For more than 1,000 years, novenas have been a staple of the prayer life of countless Catholics, yet it is difficult to track down the origin of this devotion. It's possible that the first Pentecost was the inspiration for nine days of prayer (the term "novena" comes from the Latin word for ninth) in order to receive a great grace. The first chapter of the Acts of the Apostles tells us that after Christ ascended into heaven, Our Lady, the apostles and the other disciples went back to the Upper Room, the site of the Last Supper, and "with one accord devoted themselves to prayer" (Acts 1:14). After nine days of prayer the Holy Spirit descended upon them all.
In the early centuries of the Church some Christians prayed for nine days after the death of a loved one (this custom was probably adopted from the Romans, who, after a death in the family, prayed for nine days). In the seventh century, Christians in Spain prepared for Christmas with nine days of Masses in honor of the Blessed Mother. By the year 1000, Catholics in France, Belgium and the Rhineland in Germany were making novenas to favorite saints. But how these customs developed remains a mystery.
We do know that making a novena is a grassroots devotion developed by ordinary Catholics. There is no formal liturgy for a novena. Yes, in many places a novena takes place in church, with formal prayers read from a little booklet or flier, followed by Mass or Benediction of the Blessed Sacrament, and perhaps veneration of a relic or a sacred image, but such arrangements have been tacked onto the novena. At its essence, a novena is simply nine days of prayer that anyone can offer any place at any time of day or night, alone or with others. Although the Church has never given novenas a formal liturgy, it does approve of them because they foster the two qualities essential in the life of prayer -- confidence and persistence.
The one novena that has quasi-official status in the life of the Church is the Nine First Fridays. It is based on the visions of St. Margaret Mary Alacoque (1647-1690), who reported that Our Lord promised to save the soul of anyone who attended Mass and received holy Communion on the first Friday of the month for nine straight months. Many parishes offer the votive Mass of the Sacred Heart every first Friday.
Even if your parish does not hold novena devotions regularly, there is a simple way to gauge the popularity of private novenas. Just open the classified section of your local newspaper and you are likely to find entry after entry of "thank you" notices to St. Jude.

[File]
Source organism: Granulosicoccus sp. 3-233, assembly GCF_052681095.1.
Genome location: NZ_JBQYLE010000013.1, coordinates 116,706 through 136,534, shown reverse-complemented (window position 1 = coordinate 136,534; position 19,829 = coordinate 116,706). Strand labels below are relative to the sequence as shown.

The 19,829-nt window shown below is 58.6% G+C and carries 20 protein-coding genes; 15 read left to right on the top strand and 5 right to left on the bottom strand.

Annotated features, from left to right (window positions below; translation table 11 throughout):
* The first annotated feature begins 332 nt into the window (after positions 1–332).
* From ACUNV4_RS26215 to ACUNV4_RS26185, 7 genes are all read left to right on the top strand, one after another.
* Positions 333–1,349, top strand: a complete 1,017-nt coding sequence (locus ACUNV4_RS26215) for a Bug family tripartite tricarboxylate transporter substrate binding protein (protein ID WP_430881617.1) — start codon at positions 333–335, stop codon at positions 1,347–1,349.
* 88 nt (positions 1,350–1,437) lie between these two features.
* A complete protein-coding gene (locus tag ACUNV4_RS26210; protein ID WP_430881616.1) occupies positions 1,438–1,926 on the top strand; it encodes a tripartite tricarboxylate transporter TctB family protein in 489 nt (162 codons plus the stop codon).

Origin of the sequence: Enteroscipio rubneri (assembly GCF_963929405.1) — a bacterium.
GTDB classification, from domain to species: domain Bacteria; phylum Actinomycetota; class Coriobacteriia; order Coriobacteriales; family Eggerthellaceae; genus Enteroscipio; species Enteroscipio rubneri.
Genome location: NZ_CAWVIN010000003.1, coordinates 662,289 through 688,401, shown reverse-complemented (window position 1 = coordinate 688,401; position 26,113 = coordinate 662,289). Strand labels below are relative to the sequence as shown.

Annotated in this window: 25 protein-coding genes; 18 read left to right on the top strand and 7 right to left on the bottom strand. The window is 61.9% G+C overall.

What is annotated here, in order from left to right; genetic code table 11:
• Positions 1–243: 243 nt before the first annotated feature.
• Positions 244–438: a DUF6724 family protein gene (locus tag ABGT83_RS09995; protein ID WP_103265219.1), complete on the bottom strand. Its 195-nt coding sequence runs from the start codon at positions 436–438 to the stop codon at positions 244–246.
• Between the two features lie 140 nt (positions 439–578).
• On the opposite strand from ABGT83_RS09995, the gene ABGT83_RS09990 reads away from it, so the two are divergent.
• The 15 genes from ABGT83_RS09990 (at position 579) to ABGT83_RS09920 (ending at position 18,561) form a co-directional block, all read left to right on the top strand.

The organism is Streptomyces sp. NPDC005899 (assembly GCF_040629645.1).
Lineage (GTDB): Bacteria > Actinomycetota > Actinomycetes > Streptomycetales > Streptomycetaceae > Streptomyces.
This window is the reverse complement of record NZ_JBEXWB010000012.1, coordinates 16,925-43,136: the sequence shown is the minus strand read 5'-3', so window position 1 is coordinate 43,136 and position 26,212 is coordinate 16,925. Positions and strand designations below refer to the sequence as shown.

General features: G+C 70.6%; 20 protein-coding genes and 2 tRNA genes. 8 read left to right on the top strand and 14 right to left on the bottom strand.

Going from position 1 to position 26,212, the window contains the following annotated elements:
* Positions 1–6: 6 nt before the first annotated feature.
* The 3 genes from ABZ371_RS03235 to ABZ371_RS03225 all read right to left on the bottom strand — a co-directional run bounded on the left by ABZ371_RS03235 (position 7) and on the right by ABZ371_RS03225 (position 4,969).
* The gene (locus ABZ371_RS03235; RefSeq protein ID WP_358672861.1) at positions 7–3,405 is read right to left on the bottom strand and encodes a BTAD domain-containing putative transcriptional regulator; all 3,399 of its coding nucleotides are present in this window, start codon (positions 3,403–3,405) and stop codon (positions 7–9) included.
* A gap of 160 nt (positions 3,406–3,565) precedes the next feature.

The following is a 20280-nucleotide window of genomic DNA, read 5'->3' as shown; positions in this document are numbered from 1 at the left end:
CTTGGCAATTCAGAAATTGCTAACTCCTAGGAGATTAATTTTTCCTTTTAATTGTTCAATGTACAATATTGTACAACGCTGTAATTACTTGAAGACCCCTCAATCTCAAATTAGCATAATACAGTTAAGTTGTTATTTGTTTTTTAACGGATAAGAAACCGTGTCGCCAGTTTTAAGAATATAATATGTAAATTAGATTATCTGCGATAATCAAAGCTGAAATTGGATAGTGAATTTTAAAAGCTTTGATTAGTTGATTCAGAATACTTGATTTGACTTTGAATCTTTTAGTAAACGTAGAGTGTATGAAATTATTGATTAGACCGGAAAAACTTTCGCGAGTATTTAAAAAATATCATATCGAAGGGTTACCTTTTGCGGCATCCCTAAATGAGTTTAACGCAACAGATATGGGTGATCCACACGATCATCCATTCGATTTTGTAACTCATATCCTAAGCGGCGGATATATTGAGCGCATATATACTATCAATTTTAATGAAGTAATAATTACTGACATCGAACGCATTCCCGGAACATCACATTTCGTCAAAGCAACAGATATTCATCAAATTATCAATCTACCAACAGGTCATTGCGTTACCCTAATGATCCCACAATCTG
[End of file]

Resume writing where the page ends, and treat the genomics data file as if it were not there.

Thomas J. Craughwell is the founder of www.antiqueholycards.com and the author of OSV's Catholic Cardlinks series.
Three reasons to pray a novena
It can help you develop the habit of praying daily.
Our lives are filled with ritual from the time we get up in the morning until we go to bed at night. Day in and out the pattern is repeated. Is prayer a part of that daily routine? Praying for nine consecutive days can set a pattern of prayer in our lives that can create a daily habit of prayer.
It reinforces a sense that God is our Father and that God loves us.
Well-meaning people have done a very good job of spreading a false gospel that good Christians shouldn't ask God for anything, that we shouldn't be seeking favors from the Father. This is sad and clearly not in keeping with the teaching of the Gospel, where Jesus asks, "What do you want me to do for you?" (Mk.10:51).
It teaches us the benefit of praying with others to God.
While the Second Vatican Council sought to renew a sense of the communal nature of prayer, some of the more zealous sought to achieve this by erasing one aspect of Catholicism where the sense of communal prayer was already a lived reality: the involvement of saints.
All prayer is directed ultimately to God, and as much as we honor the saints by inviting them to pray with us, God is still the object of our worship and praise.
Adapted from www.ewtn.com/devotionals/novena.
To learn more about novenas, see "The Church's Most Powerful Novenas," by Michael Dubruiel (OSV, $14.95)